Apr
19

Book Review: Negotiating and Drafting Sports Venue Agreements

It is possible to include the profession of sports agent within a broader category of Sports Law professions, but Sports Law has the potential to incorporate a multitude of legal disciplines, including Contract Law, Intellectual Property Law, and the art of negotiation (which certainly plays a key role in every lawyer’s practice).  Those three areas interact nicely in the Negotiating and Drafting of Sports Venue Agreements, which is the title of a recent book written by Harvard Law Professor Peter Carfagna.

While the book might be one of the more expensive books you purchase, in my opinion, it is worth every penny.  Be warned, that Carfagna uses quite a bit of legal jargon, and while he does an excellent job of explaining a lot of the legal concepts in the beginning of the book, it is probably best suited for someone who has at least taken an introductory class on contracts and/or intellectual property.

The title may be a little misleading.   Negotiating and Drafting of Sports Venue Agreements is not only about drafting and negotiating of stadium lease agreements (although an entire chapter is dedicated to that specific topic), it also includes detailed discussions about naming rights agreements, presenting sponsorship agreements, media rights and concessions agreements, hospitality and health food agreements, and agreements with state-operated entities.  With each type of agreement, Carfagna gives his take of what the team values, what the other negotiating party wants, and what each party is likely to concede in order to reach a reasonable agreement.  Further, Carfagna includes exhibits at the end of the book, which give the reader a good idea of what a reasonable agreement may look like (while including that these are only templates and should certainly be altered on a case-by-case basis).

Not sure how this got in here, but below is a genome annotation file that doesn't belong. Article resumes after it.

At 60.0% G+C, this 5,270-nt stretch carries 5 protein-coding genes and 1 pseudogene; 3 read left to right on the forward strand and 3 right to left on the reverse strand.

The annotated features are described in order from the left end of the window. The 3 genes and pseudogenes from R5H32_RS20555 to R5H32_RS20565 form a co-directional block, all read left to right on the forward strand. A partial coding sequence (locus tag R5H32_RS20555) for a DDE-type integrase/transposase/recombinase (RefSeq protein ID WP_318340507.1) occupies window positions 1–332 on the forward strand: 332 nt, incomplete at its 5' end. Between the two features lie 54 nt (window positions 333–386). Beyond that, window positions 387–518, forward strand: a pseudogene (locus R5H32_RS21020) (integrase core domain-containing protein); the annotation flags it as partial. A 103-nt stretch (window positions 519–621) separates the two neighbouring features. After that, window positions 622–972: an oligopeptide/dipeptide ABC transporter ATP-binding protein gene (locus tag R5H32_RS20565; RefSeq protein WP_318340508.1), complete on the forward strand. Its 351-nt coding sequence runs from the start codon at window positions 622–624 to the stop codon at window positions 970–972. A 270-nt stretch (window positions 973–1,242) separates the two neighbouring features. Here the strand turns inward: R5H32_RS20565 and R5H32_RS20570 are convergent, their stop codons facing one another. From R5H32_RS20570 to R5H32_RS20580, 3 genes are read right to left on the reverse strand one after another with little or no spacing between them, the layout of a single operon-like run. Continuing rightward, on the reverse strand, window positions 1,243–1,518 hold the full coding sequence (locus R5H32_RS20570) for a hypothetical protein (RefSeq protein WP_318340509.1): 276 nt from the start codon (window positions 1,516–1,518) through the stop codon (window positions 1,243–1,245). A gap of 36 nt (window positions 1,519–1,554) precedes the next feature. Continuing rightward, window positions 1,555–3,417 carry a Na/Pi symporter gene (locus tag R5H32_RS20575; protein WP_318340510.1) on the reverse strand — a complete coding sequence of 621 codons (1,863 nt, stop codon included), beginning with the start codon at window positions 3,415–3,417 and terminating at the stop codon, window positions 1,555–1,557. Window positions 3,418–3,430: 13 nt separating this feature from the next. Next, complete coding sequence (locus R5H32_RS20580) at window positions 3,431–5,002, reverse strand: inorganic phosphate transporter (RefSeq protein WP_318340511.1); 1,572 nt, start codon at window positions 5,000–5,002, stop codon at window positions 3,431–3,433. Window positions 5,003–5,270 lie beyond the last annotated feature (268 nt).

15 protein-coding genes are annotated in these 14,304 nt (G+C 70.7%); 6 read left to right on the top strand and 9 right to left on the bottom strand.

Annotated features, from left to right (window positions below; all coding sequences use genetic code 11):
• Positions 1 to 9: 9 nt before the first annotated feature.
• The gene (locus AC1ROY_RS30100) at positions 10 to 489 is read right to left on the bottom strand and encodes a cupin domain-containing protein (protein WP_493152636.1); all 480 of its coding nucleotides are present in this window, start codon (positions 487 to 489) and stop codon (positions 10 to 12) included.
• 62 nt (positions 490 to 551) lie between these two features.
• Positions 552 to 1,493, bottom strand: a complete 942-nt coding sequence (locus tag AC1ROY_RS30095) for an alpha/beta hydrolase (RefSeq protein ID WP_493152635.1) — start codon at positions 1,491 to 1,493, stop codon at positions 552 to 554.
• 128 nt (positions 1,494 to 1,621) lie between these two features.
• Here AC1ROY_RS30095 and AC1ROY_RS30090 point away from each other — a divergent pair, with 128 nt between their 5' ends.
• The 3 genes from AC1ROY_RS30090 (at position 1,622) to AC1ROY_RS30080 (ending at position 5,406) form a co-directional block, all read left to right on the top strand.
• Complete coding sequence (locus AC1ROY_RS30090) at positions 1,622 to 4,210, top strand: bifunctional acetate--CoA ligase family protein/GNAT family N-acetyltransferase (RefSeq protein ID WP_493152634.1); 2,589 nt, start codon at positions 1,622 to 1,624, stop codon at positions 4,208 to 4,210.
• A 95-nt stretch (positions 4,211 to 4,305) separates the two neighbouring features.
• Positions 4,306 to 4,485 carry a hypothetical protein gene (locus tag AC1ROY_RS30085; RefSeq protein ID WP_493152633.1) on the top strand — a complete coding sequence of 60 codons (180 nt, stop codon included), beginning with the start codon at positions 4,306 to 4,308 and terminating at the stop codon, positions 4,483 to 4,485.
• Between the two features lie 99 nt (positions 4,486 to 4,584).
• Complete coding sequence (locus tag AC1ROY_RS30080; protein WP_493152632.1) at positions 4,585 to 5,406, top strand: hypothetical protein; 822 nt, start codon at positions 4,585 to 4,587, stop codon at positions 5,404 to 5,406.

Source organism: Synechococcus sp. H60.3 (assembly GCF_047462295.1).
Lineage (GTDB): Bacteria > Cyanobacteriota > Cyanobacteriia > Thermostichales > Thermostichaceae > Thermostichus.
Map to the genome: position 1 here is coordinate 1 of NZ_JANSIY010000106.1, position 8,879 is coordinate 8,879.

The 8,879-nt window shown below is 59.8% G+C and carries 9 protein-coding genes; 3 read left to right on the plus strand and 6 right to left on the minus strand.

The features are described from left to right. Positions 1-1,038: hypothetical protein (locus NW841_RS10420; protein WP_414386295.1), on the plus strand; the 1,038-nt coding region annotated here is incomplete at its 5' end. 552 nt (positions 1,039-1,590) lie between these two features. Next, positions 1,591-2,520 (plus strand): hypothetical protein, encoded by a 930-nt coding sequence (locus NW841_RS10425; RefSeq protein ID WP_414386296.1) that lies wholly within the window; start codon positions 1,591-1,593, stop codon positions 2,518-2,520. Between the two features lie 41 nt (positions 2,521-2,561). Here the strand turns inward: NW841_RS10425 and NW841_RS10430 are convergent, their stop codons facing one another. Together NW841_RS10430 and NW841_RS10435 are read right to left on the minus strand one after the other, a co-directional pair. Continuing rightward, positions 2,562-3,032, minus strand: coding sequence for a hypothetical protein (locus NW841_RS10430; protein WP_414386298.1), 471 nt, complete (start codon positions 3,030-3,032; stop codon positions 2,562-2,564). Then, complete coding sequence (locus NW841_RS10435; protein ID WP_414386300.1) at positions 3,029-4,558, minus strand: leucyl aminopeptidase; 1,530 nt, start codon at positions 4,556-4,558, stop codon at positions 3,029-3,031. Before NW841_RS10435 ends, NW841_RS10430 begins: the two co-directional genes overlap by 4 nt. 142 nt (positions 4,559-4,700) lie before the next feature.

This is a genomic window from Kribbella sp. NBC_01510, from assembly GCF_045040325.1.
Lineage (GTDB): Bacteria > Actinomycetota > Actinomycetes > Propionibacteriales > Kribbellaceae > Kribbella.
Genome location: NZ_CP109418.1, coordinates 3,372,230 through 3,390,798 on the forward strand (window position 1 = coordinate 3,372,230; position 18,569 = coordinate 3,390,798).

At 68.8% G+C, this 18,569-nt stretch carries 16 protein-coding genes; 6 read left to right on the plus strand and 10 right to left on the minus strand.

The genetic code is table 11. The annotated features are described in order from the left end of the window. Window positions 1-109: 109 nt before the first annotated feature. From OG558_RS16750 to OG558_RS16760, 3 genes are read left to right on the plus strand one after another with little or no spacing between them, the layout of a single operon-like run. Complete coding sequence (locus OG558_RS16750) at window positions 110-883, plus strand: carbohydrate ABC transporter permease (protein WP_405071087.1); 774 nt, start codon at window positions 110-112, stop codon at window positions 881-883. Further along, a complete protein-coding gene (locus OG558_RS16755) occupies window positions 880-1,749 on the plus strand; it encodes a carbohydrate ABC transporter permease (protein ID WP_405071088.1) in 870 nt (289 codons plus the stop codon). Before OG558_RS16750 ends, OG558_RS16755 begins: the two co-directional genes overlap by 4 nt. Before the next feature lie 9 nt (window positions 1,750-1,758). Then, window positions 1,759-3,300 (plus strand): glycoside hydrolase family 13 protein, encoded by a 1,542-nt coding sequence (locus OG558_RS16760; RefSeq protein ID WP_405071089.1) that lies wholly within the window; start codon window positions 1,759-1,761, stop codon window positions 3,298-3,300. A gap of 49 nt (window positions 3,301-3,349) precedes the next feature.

For Sports Law nerds like me, this book is a must in a series of books created by Carfagna.  Even if you are never involved in the negotiation or drafting of a sports venue agreement, many of the provisions discussed at length in the book are applicable in other types of agreements.  Reviewing those concepts in the contexts of sports venue agreements makes is certainly more preferable than most alternatives.

Carfagna’s last book, which is an absolute must read for Sports Law enthusiasts with an interest in the sports agent profession, is Representing the Professional Athlete.  I will likely be making that book required reading for a brand new class in Sport Agency Management that I will be teaching at Indiana University Bloomington in the Fall.  If I teach a more general Sports Law class in the future, I will be sure to incorporate Negotiating and Drafting of Sports Venue Agreements into the curriculum, as well.